Humans, by nature, are creatures of habit. Most members of our species have a natural resistance to change, whether they like to admit it or not. One of the unfortunate side effects of this quality is the acceptance of the status quo. There are many aspects of daily operations that are taken as a given, and accepted by both the operator and patron. It doesn't have to be that way. This month, we will examine one of these missed opportunities - the waiting area. With a little thought and planning, this missed opportunity can be transformed from a weakness into a strength … and result in increased profits.
In the Beginning
When an operation first opens, the primary concern is filling the dining room (can also be stated as butts in seats). Forecasts, projections and the like are great, but there is understandable angst regarding potential failure when an establishment first opens. Fast forward … your operation is a success and now you have warm bodies in both the dining room and the waiting area. But what do you do with your waiting patrons? Too often, especially when a dining establishment is located in a retail area, I see the host(ess) hand a patron a coaster or pager and send them off. Yes, they ask them to leave and comeback later! Let me get this straight - the patron that was drawn to your establishment by marketing efforts and reputation is not only allowed to leave the premises, but encouraged to do so? What a tremendous marketing opportunity blown! The patron's wait is part of the dining experience, and should be treated with equal consideration and planning. During a design or renovation process, consider how you can capitalize on this marketing opportunity. The pertinence of these examples will vary based on the individual operation, but the concepts may prove useful.
The industry's time honored waiting venue is the bar. Assuming that your patron likes smoke, has no children, and wants a drink, it is perfect. Based on current demographical shifts, it is not likely to be a desirable location to wait for a vacant table. More importantly, it could offer a negative start to the dining experience. If approached in a creative manner, the bar area can be an interesting and enjoyable experience. Too often, however, the bar is used as the easy way out and offers nothing to frame the dining experience.
Extension of the Dining Room
Some establishments have begun offering appetizers in the waiting area. This approach has numerous benefits. First, customers typically go to a dining establishment to eat - they are hungry. Feeding them sooner rather than later will keep them occupied and content. Second, dining in the waiting area provides additional seating and reduces the average turn time for a table, resulting in a significant increase in potential revenue.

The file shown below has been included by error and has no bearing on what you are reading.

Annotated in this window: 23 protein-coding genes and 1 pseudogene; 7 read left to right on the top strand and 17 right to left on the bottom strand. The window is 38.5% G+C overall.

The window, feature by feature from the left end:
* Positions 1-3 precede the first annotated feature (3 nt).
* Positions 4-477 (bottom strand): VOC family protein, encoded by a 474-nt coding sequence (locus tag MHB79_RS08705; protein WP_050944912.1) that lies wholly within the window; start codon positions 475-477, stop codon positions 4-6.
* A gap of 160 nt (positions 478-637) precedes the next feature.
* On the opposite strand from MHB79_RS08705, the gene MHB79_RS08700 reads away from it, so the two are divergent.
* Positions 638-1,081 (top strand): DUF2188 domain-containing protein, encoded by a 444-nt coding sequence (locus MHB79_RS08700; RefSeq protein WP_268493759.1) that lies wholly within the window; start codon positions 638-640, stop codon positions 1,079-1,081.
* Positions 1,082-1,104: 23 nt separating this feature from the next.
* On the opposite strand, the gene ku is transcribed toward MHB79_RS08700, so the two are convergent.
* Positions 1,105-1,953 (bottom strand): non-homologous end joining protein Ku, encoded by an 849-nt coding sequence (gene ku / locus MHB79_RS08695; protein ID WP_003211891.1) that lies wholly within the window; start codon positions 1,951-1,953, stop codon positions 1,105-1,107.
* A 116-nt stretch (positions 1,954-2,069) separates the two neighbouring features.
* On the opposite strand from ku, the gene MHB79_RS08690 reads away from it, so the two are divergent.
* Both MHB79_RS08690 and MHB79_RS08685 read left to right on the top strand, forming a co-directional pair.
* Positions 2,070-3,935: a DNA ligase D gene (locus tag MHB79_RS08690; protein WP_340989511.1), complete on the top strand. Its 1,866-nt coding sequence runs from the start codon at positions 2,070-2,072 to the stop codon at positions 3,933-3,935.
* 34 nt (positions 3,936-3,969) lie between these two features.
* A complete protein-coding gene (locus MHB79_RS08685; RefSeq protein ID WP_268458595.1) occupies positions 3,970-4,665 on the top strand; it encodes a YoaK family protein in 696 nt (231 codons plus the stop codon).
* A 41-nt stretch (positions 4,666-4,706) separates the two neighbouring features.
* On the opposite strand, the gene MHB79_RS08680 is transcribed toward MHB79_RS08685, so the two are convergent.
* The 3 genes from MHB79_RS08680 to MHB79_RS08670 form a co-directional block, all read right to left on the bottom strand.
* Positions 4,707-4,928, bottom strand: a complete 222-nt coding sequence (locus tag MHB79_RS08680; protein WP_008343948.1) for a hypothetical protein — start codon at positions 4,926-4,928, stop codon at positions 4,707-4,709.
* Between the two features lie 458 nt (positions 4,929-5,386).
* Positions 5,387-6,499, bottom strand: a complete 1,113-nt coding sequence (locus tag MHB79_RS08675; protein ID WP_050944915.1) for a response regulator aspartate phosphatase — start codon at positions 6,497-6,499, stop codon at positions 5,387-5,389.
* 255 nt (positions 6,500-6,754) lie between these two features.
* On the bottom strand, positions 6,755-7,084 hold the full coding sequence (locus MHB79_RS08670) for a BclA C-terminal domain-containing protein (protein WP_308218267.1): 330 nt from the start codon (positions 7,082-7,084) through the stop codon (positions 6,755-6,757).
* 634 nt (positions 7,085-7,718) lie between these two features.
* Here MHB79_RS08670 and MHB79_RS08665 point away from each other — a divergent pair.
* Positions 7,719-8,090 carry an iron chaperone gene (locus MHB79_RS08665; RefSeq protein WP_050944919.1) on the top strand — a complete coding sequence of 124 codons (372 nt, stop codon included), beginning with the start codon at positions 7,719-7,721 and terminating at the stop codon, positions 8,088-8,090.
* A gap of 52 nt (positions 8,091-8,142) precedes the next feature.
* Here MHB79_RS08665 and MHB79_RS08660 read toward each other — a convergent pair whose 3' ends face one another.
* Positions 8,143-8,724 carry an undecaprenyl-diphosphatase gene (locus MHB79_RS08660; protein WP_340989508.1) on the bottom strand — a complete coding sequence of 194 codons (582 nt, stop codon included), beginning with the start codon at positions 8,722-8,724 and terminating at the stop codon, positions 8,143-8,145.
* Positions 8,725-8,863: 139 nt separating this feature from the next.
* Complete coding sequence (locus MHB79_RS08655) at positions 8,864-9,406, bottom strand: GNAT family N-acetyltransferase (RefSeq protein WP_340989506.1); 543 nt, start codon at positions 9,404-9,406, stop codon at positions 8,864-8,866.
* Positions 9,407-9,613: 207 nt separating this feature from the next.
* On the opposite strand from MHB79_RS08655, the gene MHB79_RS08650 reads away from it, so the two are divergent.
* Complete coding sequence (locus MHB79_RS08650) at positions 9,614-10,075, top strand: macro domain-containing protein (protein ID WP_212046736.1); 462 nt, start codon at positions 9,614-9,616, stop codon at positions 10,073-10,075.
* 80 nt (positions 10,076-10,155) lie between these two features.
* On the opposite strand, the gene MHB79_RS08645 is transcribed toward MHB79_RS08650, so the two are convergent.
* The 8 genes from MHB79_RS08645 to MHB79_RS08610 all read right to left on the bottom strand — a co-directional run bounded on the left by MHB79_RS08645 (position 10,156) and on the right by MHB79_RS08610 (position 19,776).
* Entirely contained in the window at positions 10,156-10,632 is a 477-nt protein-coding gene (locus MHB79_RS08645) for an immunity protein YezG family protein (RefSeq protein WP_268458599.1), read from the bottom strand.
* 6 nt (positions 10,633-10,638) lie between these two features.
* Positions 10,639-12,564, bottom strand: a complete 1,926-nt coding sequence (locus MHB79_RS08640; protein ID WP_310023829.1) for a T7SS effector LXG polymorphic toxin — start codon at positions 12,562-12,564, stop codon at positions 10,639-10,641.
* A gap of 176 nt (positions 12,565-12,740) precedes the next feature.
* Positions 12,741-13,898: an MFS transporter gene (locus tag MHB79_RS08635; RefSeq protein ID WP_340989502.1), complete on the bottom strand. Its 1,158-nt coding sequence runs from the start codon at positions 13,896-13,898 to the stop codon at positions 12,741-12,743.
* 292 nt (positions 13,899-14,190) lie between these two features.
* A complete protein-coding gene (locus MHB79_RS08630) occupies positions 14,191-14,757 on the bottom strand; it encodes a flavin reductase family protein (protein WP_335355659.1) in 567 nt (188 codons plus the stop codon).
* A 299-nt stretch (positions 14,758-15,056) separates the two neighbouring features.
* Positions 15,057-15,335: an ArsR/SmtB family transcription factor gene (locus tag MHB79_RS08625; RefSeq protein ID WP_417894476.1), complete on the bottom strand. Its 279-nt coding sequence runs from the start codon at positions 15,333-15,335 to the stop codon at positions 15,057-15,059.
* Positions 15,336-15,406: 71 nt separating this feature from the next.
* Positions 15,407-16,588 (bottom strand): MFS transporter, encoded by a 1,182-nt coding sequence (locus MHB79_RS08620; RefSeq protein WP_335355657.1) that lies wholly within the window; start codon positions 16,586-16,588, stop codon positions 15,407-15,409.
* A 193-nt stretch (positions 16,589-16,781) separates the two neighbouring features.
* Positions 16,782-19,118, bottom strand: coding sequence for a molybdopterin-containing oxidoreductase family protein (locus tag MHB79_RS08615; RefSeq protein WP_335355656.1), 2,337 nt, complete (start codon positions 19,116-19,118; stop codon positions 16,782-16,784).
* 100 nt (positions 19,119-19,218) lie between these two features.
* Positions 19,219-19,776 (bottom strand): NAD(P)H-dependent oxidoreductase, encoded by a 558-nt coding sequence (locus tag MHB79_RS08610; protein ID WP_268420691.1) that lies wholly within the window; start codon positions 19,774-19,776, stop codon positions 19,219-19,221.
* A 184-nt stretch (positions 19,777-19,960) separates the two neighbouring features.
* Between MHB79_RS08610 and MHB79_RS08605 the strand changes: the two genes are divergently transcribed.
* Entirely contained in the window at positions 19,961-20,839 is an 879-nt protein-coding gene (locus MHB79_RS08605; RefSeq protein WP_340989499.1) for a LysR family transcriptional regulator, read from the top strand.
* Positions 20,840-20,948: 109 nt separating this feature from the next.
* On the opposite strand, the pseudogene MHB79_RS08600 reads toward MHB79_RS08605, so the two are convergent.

Merchandising is a great option. Why send your customers, and their money, elsewhere to purchase goods and services? Consider offering a shopping experience that will not only appeal to your customer base, but also support the theme and objectives of the operation. Private labeled food products, seasonings consistent with the cuisine, specialty cooking utensils, and gadgets, amongst other items of interest, can be offered. Doing so will provide an additional source of potential revenue and profit.
The wait before a meal is an integral part of the dining experience, and can significantly impact the patron. The ideas proposed above require the patrons to entertain themselves. The dining establishment can, however, take entertainment into its own hands. This is yet another marketing opportunity. For example, a display cooking station in the waiting area can be utilized to demonstrate preparation methods for the evening's special. This would offer an opportunity for interaction between your staff and customers, occupy the guests during their wait, provide educational advice, and likely result in an increase in sales of the prepared item. This approach could be taken one step further by offering recipe cards that include the dining establishment's logo and address. If live entertainment is not desirable or possible, consider presenting specialty television programming that is pertinent to your concept. Putting on the football game (as much as I love football) doesn't always cut it.
If properly conceived in the design or renovation process, the waiting area can be configured to help set the tone for an enjoyable dining experience. Utilizing some of the ideas presented above may even result in additional profits. Try looking at the waiting process, both the physical space and agenda, with a fresh set of eyes. If you do, you are likely to discover a number of missed opportunities.